Prosperity Gospel in New York

New York Times ran an article on how prosperity gospel is gaining popularity in New York City. What is prosperity gospel? It is a teaching in churches that God will bless everyone with wealth and health if you are faithful, that you are not doing the right thing if you are poor or sick.

It is a theology that is excoriated in many Christian circles but is becoming increasingly visible in this country, according to religious scholars. Now, it is beginning to establish a foothold in New York City, where capitalism has long been religion. 

The theology taps into the country’s self-help culture, said William C. Martin, a professor emeritus of religion and public policy at Rice University in Houston. “One of the goals of America is for you to become prosperous,” he said. “For the church to put a blessing on that and say, ‘God wants you to be rich,’ is quite appealing.”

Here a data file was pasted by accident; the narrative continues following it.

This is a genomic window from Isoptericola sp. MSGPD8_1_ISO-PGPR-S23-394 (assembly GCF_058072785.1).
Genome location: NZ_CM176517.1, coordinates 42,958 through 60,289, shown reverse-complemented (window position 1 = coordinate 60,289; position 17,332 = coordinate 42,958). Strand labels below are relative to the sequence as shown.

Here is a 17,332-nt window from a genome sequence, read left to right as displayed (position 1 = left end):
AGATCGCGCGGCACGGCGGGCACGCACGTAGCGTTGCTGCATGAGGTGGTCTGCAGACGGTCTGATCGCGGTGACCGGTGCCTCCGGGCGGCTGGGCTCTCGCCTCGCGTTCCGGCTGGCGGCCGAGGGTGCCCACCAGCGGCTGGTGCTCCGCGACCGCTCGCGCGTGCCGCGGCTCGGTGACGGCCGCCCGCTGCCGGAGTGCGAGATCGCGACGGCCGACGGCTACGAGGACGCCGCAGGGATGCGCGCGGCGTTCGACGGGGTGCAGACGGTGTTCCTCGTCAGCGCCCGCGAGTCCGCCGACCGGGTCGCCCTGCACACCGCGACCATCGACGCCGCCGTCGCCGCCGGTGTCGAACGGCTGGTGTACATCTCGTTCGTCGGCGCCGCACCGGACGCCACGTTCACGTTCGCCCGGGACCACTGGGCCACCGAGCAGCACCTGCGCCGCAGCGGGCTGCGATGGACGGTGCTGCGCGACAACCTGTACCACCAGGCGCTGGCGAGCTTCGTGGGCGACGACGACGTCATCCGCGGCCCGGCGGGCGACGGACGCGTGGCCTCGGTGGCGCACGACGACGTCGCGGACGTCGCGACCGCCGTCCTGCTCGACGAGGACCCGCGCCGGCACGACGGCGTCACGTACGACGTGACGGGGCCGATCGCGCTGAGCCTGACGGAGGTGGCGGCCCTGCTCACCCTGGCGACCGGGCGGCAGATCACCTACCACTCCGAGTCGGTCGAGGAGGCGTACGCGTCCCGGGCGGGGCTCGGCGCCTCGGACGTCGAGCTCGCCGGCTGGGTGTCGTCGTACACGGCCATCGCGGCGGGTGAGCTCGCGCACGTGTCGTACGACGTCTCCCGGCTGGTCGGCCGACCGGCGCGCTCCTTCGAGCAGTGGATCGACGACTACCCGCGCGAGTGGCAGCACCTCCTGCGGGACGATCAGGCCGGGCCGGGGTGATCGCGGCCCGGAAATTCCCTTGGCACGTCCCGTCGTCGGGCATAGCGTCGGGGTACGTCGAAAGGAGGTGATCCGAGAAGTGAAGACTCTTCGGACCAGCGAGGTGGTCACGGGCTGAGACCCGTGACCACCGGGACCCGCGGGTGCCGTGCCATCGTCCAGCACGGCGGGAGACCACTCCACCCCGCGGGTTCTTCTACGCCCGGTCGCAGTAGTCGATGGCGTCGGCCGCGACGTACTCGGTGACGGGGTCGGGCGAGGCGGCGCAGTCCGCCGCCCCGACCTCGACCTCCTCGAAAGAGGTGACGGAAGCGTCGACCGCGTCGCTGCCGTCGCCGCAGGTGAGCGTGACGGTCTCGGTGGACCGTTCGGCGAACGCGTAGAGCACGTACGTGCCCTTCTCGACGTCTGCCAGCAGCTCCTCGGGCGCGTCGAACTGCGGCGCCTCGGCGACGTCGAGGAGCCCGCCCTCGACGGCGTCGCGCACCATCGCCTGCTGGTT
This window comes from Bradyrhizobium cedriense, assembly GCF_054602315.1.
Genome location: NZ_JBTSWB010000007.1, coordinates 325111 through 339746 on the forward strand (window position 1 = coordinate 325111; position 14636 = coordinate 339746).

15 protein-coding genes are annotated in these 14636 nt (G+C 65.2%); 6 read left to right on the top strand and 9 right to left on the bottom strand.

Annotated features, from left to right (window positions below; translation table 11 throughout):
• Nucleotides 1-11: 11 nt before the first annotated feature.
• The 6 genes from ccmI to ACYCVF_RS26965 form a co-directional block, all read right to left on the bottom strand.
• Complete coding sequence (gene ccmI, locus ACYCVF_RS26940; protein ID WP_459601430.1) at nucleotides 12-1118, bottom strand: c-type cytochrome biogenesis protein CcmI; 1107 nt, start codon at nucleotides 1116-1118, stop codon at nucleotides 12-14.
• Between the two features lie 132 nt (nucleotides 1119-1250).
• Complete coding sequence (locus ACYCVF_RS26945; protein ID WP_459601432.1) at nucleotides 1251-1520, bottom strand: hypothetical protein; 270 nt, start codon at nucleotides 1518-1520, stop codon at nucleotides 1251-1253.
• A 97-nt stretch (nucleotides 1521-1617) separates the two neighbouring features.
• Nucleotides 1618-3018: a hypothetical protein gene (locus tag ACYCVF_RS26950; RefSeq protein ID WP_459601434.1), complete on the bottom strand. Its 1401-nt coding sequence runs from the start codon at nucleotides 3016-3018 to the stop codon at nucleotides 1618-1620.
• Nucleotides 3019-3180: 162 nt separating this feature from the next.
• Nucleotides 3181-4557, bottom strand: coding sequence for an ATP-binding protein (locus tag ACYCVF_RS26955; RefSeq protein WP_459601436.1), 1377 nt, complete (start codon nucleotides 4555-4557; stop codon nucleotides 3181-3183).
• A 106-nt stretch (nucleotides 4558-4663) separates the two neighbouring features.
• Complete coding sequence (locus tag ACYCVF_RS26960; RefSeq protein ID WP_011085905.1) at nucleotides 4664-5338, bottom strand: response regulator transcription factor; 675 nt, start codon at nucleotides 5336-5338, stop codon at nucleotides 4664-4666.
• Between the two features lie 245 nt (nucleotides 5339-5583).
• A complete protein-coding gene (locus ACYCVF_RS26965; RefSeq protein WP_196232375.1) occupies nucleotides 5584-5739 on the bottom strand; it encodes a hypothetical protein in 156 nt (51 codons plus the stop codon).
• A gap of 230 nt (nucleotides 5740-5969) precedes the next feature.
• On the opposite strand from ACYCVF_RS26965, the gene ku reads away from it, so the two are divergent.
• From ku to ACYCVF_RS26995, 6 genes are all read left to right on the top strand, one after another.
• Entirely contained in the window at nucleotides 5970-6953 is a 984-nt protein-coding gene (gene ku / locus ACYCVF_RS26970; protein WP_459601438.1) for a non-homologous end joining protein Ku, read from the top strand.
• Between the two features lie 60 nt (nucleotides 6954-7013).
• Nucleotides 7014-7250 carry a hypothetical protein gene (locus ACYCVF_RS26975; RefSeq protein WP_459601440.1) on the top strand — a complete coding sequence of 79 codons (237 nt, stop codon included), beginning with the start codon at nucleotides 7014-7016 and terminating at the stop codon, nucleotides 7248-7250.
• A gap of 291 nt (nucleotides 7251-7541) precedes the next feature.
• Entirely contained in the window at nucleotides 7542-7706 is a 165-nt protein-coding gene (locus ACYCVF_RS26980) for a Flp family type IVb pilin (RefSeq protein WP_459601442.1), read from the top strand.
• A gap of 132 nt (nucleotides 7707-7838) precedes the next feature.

Prosperity is indeed prominent in the Old Testament, but the hardship experienced by Jesus’ followers is prominent in the New Testament, said Professor John Jefferson Davis Jr., who teaches systematic theology and Christian ethics at Gordon-Conwell Theological Seminary, an evangelical institution outside Boston. “Part of the problem is things are out of focus here, and what Jesus makes very clear and central, self-denial and bearing your cross, is somehow left on the cutting-room floor.” 

I can’t imagine our Straits Times daring to post anything that presents a negative view to any religion, no matter how objective. Then again, it is hard to get such quotes in Singapore that clearly condemns a teaching. Except those that have been banned by law.

Wall Watchers, an evangelical organization that monitors the finances of Christian ministries, gave Mr. Dollar’s organization an “F” grade for financial transparency in its yearly report and urged donors not to give to it and similar groups. World Changers officials say members can inspect audited financial statements on the church’s finances if they desire, but they declined to release them to The New York Times.

Sounds like NKF? Even sadded, because this involves religion.

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